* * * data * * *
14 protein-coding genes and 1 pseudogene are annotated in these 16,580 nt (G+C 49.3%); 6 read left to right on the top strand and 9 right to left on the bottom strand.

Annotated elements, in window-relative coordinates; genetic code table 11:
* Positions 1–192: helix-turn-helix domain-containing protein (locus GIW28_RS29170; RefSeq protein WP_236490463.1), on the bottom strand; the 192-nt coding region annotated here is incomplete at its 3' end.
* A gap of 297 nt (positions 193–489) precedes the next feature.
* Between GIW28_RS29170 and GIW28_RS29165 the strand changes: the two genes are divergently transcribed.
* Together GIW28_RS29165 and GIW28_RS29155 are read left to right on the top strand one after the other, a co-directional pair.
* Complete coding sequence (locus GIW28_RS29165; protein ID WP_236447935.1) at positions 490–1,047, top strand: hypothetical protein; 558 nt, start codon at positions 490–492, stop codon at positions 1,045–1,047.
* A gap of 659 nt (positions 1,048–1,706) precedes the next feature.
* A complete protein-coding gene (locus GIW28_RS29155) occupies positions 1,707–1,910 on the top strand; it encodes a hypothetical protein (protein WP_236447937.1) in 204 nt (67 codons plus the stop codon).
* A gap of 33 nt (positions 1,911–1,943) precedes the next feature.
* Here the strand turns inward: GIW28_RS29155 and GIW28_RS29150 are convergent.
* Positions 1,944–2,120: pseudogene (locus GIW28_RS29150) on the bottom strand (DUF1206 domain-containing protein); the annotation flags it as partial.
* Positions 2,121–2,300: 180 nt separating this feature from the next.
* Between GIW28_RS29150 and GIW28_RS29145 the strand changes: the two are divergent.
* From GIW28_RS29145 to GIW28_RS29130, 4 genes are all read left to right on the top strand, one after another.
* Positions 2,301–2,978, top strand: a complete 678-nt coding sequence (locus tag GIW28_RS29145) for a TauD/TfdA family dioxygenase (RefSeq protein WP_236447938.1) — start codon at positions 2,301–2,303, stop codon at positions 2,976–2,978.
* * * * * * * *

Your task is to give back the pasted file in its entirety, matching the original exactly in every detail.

14 protein-coding genes and 1 pseudogene are annotated in these 16,580 nt (G+C 49.3%); 6 read left to right on the top strand and 9 right to left on the bottom strand.

Annotated elements, in window-relative coordinates; genetic code table 11:
* Positions 1–192: helix-turn-helix domain-containing protein (locus GIW28_RS29170; RefSeq protein WP_236490463.1), on the bottom strand; the 192-nt coding region annotated here is incomplete at its 3' end.
* A gap of 297 nt (positions 193–489) precedes the next feature.
* Between GIW28_RS29170 and GIW28_RS29165 the strand changes: the two genes are divergently transcribed.
* Together GIW28_RS29165 and GIW28_RS29155 are read left to right on the top strand one after the other, a co-directional pair.
* Complete coding sequence (locus GIW28_RS29165; protein ID WP_236447935.1) at positions 490–1,047, top strand: hypothetical protein; 558 nt, start codon at positions 490–492, stop codon at positions 1,045–1,047.
* A gap of 659 nt (positions 1,048–1,706) precedes the next feature.
* A complete protein-coding gene (locus GIW28_RS29155) occupies positions 1,707–1,910 on the top strand; it encodes a hypothetical protein (protein WP_236447937.1) in 204 nt (67 codons plus the stop codon).
* A gap of 33 nt (positions 1,911–1,943) precedes the next feature.
* Here the strand turns inward: GIW28_RS29155 and GIW28_RS29150 are convergent.
* Positions 1,944–2,120: pseudogene (locus GIW28_RS29150) on the bottom strand (DUF1206 domain-containing protein); the annotation flags it as partial.
* Positions 2,121–2,300: 180 nt separating this feature from the next.
* Between GIW28_RS29150 and GIW28_RS29145 the strand changes: the two are divergent.
* From GIW28_RS29145 to GIW28_RS29130, 4 genes are all read left to right on the top strand, one after another.
* Positions 2,301–2,978, top strand: a complete 678-nt coding sequence (locus tag GIW28_RS29145) for a TauD/TfdA family dioxygenase (RefSeq protein WP_236447938.1) — start codon at positions 2,301–2,303, stop codon at positions 2,976–2,978.